They found a farmer and his wife there, telling them what had happened and asking where they were. 'On the Kemmelberg, more than two hours from Ypres' was the answer. But the farmer and his wife mistook the girls for sorceresses and refused to give them clothes or help.

The girls had to flee from the increasingly suspicious locals, running down the mountain. After wandering a long time over unknown roads, the poorly-dressed girls finally arrived at an inn, but now they did not dare tell the innkeeper how they got into this miserable situation. So they made him believe that they had been robbed by brigands.

The girls were allowed entrance and were given clothes by the landlady. The innkeeper was then preparing to take the girls home in his cart which was to be pulled by a pair of horses.

They were already an hour along the road from the inn when the innkeeper began to suspect that he had deviated from the correct path, although he knew the road from Kemmel to Ypres very well. The three girls began to feel frightened as they thought of Maugis' horse, the creature which deceived them in the same way.

'It's funny, I can't control my horses', said the innkeeper. The cart moved forwards faster and faster, being pulled with some force over dykes, through woods, and over fields and streams. A shadow was now permanently flying in front of the horses. The girls whispered to each other: 'The shadow of Maugis'.

At last they came to a wide lane upon which the cart ground to a halt. The horses were heaving for breath, covered in foam. The shadow had disappeared and the sun was rising over the horizon.

'The witch of Kemmelberg must have misled us', said the innkeeper, pale as death. 'But her empire is at an end, for yonder in the east day dawns'.

Although the innkeeper would normally be able to find his way blindfolded from Kemmel to Ypres, he had to ask a passing farmer where they were. The farmer smiled and stated that they were more than ten hours from Ypres and that they were on the road from Steenvoorde to Kassel.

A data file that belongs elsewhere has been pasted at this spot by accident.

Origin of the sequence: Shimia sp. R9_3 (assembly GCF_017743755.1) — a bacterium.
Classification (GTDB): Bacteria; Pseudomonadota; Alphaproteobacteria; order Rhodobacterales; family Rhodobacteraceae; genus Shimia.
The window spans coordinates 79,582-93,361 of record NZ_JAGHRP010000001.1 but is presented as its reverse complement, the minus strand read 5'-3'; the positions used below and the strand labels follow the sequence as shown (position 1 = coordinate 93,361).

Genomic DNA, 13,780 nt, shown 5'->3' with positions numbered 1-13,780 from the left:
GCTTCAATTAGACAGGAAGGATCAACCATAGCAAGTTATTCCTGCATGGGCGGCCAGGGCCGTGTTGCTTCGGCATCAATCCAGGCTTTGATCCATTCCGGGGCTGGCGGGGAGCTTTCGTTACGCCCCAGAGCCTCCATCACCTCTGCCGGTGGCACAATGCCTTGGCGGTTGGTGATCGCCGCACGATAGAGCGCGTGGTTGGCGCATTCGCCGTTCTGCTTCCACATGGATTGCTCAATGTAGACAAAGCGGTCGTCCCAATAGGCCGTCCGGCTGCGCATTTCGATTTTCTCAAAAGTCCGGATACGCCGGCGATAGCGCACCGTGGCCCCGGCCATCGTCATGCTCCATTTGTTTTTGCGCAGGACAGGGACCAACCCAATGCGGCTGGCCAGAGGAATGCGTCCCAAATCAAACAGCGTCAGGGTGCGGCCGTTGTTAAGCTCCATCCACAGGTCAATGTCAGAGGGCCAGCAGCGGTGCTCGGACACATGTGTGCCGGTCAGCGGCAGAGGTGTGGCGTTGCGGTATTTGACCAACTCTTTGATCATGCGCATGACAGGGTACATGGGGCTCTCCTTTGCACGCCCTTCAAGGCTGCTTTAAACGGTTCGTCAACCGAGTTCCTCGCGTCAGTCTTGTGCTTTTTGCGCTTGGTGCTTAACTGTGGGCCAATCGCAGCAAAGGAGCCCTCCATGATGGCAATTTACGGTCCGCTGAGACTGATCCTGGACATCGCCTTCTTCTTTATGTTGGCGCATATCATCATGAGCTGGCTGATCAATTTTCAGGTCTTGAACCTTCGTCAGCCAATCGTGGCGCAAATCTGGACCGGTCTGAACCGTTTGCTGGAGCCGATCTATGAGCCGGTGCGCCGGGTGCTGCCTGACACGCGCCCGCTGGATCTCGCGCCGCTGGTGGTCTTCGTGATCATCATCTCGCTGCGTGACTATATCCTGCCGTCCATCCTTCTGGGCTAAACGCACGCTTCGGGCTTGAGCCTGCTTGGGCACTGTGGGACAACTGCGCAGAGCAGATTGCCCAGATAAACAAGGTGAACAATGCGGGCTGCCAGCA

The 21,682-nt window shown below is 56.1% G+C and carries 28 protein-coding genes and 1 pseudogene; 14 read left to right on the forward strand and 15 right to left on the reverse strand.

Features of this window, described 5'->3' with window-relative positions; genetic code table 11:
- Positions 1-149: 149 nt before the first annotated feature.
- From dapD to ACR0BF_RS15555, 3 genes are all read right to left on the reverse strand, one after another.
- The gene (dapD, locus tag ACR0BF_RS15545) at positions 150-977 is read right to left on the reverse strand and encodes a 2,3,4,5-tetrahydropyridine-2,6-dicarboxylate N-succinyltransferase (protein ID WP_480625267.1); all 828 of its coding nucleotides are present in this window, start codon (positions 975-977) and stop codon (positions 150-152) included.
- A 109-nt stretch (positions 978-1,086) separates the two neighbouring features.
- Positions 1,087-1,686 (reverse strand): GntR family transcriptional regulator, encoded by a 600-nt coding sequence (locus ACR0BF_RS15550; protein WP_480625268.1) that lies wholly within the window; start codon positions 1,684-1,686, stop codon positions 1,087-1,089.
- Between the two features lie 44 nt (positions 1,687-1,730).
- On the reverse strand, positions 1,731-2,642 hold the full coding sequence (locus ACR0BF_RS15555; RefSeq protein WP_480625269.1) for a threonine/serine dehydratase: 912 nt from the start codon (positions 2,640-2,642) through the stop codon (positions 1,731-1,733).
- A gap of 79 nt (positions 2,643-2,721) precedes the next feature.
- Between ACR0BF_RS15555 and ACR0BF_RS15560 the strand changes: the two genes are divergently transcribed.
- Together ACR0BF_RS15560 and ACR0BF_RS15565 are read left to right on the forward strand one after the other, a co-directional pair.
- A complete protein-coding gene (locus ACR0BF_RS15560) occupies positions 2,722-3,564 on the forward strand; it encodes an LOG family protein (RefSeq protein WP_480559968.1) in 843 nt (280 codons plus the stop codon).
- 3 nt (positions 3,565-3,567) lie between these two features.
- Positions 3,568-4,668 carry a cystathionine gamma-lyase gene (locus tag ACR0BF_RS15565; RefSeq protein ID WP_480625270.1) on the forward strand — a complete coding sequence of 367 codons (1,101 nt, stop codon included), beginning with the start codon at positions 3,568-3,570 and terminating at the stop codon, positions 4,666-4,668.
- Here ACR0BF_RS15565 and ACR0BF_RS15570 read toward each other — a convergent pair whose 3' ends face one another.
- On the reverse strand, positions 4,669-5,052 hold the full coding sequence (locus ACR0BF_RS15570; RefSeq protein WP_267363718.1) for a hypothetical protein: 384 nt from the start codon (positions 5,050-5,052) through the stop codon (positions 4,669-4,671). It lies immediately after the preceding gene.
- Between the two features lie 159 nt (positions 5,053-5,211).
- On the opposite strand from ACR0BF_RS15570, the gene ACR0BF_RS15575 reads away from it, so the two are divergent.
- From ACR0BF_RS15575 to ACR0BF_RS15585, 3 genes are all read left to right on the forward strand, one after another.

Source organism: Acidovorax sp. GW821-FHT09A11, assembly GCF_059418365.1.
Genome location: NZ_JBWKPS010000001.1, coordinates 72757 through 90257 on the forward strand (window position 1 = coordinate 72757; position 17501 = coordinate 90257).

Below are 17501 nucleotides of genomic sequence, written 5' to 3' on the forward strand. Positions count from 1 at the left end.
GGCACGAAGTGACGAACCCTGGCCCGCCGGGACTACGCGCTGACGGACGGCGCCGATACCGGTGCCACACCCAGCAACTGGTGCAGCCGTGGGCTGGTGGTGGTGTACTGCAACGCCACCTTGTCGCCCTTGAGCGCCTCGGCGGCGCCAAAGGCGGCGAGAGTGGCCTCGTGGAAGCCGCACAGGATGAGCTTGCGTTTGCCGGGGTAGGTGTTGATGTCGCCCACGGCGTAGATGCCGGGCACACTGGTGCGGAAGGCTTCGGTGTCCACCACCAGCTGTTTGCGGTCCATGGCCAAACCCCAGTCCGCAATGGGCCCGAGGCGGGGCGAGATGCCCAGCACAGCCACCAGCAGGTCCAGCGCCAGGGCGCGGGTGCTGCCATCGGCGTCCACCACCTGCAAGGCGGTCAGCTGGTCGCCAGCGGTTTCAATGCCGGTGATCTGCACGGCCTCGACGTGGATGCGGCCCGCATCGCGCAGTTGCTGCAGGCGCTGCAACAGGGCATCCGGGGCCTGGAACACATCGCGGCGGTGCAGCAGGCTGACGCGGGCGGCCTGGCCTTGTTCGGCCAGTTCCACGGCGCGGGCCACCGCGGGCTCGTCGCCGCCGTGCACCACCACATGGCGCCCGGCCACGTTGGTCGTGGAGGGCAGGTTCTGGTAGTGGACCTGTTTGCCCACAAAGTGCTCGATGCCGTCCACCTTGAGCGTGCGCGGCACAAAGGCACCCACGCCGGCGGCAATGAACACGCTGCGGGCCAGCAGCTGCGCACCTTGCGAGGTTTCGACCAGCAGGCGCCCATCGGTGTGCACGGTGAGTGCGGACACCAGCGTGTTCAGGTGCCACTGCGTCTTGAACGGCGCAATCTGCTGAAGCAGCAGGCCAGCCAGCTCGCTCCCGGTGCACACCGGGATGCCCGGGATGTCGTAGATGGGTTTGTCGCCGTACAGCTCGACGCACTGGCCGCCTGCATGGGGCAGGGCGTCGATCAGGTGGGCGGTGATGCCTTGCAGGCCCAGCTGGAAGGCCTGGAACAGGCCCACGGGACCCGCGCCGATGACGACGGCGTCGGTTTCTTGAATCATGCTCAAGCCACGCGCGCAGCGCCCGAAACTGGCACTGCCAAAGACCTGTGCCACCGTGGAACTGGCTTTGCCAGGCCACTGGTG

'How could we be so stupid as to mount this Maugis' horse? Who knows where we could have ended up, had the spectre of Maugis' horse not been surprised by daylight,' the girls said. With great difficulty they finally reached the town of Ypres that day.

To immortalise this event, the pit in which they landed on the Kemmelberg was called the 'Kinderput'.

Plaque 'Here is the Kinderput'
Photo © W Willems

Plaque: 'Here is the Kinderput'.

Seen from the lane, this pit is located immediately to the left of a small hill on which a concrete base was built, upon which the geodesic point was installed in 1951 by the National Geographic Institute (NGI) in Brussels, which determined the height of the Kemmelberg to be 154m.

Geodesic point on the Kemmelberg, 1951
Photo © W Willems

Geodesic point on the Kemmelberg (154m), October 1951.

The geodesic point is located opposite the entrance to Hostellerie Kemmelberg and two hundred metres from the Belvédère lookout tower.

The 'Kinderput'
Photo © W Willems

The 'Kinderput' in the foreground, behind it the plaque, and at the very back the small hill with the geodesic point.

Right along the road, at the location at which the Hostellerie was built in 1954 - set back from the road itself - there stood the 'Belle Vue' restaurant before the First World War, directly opposite a small lookout hill which was part of a small British resistance centre during the war.

Was this hill raised using soil from the 'Kinderput'?

Restaurant Belle Vue and small lookout hill
Photo © Geneanet - Licence CC-BY-NC-SA 2.0

Restaurant Belle Vue and small lookout hill.



Text copyright © Archeo Kemmelberg. An original feature for the History Files: Kemmelberg.